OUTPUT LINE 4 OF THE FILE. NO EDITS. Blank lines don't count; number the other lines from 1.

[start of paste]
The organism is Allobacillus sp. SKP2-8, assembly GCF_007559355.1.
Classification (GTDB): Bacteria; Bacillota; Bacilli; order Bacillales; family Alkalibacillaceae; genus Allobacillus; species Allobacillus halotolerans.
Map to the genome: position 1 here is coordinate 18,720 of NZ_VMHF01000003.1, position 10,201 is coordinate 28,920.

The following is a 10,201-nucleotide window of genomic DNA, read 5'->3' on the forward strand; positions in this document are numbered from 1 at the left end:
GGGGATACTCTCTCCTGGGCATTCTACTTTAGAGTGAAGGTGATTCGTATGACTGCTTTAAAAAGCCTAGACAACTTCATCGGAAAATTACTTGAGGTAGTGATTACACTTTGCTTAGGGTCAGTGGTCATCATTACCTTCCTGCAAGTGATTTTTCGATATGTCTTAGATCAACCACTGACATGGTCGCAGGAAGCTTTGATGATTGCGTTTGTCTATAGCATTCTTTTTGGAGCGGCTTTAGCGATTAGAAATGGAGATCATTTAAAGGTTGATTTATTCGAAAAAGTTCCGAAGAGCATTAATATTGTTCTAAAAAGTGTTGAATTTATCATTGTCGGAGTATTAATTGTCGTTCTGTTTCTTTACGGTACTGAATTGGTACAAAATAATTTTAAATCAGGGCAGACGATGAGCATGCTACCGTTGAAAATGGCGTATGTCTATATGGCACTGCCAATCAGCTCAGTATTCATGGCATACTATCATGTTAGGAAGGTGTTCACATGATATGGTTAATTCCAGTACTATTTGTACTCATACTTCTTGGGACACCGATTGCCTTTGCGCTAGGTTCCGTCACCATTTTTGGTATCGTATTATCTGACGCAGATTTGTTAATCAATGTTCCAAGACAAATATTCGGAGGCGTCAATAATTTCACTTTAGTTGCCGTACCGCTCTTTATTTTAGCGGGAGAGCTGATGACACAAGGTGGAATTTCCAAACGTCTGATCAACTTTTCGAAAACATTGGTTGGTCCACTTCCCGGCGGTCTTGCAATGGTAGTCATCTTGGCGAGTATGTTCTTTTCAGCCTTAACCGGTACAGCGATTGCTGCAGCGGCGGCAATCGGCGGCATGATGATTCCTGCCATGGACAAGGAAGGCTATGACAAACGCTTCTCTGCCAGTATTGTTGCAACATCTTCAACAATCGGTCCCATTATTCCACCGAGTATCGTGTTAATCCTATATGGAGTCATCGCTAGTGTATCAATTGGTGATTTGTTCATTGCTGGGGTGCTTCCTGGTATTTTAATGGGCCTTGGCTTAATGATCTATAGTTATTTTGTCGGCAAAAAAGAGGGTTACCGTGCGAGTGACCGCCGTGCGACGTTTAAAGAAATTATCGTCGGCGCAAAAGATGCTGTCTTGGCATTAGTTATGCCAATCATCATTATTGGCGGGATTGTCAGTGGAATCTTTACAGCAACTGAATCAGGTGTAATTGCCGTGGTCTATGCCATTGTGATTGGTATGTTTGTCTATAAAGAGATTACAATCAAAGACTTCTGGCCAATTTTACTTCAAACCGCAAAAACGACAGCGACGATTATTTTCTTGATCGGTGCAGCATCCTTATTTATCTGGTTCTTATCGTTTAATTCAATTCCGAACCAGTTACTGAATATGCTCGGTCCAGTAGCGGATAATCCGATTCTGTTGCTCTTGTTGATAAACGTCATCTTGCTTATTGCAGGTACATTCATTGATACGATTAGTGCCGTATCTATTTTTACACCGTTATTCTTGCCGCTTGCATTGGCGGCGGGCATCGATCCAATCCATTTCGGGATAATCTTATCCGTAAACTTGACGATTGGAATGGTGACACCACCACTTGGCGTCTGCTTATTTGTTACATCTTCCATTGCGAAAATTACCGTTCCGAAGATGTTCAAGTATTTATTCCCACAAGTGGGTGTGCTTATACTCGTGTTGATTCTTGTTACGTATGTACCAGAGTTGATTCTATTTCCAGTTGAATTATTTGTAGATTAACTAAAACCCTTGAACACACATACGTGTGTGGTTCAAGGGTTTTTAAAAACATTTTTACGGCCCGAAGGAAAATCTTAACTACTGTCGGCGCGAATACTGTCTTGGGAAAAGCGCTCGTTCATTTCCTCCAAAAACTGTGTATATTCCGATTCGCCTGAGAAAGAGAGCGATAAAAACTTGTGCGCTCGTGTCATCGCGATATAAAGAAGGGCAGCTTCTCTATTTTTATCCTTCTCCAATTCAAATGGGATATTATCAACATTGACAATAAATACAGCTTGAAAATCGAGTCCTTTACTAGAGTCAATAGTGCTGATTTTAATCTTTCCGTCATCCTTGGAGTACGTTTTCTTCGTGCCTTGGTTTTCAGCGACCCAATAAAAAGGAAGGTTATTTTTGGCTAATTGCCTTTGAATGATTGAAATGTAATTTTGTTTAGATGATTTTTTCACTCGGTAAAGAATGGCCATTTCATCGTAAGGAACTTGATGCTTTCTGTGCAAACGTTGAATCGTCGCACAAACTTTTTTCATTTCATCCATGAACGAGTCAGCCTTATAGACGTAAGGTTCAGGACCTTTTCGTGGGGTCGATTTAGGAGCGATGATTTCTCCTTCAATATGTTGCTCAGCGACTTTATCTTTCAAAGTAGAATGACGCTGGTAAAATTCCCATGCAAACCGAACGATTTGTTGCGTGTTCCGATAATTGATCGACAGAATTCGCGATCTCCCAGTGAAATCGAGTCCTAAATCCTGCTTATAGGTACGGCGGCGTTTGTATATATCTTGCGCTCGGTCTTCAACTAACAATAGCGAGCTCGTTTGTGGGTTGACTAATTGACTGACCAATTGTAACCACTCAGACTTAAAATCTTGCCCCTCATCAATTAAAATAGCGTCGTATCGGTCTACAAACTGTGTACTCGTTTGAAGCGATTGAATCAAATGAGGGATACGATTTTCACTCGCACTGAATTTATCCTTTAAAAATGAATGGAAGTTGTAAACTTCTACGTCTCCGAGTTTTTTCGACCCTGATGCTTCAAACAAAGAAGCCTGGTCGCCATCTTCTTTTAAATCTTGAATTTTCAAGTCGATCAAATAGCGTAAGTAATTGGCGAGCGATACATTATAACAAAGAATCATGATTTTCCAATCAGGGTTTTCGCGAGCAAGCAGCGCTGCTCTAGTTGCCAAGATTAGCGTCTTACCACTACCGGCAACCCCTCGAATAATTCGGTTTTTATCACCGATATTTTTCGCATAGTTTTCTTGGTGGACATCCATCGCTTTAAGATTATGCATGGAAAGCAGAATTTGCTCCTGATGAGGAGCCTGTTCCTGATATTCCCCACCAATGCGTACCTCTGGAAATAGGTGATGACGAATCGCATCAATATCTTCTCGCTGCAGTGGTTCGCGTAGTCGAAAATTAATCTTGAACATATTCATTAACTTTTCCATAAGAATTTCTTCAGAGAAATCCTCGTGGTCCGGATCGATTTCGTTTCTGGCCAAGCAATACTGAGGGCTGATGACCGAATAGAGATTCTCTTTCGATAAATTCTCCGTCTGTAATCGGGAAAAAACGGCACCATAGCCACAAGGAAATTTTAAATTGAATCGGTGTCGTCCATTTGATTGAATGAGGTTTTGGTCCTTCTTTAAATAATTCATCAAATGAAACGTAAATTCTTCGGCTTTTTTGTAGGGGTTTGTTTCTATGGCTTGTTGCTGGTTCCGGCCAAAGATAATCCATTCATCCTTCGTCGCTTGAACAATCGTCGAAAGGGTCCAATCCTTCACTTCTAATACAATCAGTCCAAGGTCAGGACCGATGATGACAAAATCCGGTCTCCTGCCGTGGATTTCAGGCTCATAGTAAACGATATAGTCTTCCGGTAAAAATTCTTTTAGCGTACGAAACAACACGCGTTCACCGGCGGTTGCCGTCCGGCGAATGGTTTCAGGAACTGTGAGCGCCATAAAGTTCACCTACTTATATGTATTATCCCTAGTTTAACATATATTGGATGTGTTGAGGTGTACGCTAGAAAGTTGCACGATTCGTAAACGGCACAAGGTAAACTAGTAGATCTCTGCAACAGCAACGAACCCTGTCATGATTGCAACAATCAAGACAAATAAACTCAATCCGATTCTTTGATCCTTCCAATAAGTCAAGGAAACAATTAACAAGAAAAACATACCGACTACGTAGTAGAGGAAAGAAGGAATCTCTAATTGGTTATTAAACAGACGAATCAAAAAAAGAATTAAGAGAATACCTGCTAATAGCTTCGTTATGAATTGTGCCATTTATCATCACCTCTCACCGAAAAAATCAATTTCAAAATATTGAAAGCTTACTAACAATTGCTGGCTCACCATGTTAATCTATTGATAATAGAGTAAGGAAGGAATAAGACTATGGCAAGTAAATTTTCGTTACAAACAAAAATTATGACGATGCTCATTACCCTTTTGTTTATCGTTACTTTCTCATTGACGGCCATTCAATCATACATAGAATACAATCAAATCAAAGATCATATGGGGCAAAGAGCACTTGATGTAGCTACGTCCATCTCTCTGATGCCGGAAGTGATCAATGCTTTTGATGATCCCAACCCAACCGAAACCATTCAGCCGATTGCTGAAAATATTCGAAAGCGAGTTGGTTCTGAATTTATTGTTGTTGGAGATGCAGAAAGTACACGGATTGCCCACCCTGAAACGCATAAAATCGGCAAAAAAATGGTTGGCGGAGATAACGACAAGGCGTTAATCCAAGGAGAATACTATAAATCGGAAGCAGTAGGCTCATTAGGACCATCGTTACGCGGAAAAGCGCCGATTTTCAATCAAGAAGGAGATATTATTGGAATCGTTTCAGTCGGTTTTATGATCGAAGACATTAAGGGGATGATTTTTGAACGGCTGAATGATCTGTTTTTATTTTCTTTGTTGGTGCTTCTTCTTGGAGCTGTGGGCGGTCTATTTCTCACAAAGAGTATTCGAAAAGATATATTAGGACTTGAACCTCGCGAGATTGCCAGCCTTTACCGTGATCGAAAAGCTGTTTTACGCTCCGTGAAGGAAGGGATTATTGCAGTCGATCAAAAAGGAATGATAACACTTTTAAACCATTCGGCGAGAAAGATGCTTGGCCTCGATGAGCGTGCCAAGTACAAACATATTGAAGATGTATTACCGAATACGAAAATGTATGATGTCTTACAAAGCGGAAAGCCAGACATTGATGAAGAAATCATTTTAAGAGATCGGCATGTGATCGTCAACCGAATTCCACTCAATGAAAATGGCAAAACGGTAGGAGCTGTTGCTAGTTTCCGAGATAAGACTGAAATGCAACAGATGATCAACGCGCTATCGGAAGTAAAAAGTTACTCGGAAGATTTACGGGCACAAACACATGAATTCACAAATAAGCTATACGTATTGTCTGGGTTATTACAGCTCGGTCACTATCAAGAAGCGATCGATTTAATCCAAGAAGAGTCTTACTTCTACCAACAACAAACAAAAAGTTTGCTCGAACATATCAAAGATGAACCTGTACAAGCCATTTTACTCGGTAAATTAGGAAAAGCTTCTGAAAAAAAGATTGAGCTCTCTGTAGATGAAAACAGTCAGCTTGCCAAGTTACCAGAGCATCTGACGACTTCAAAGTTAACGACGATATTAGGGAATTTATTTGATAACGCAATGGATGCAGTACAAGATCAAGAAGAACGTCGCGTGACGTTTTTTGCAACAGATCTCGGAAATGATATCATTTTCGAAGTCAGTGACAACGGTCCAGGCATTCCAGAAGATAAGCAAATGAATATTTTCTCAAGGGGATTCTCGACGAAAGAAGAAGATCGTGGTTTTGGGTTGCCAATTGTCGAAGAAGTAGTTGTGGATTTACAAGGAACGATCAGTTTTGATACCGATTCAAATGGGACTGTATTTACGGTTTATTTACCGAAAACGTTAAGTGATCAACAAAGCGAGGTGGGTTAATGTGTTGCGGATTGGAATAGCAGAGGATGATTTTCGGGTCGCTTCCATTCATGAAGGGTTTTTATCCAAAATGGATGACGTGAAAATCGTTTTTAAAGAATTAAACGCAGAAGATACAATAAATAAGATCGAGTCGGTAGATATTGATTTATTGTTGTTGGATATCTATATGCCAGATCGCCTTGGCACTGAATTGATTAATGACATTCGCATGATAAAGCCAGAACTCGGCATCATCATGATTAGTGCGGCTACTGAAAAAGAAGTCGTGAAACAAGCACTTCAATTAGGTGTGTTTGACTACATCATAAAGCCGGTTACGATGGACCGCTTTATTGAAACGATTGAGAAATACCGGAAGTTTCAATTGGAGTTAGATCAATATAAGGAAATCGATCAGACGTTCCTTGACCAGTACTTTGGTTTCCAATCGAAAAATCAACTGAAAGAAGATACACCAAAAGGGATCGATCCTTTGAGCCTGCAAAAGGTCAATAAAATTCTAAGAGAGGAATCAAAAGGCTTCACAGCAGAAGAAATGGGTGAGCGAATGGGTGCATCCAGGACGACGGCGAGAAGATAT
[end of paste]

The following is a 10,201-nucleotide window of genomic DNA, read 5'->3' on the forward strand; positions in this document are numbered from 1 at the left end: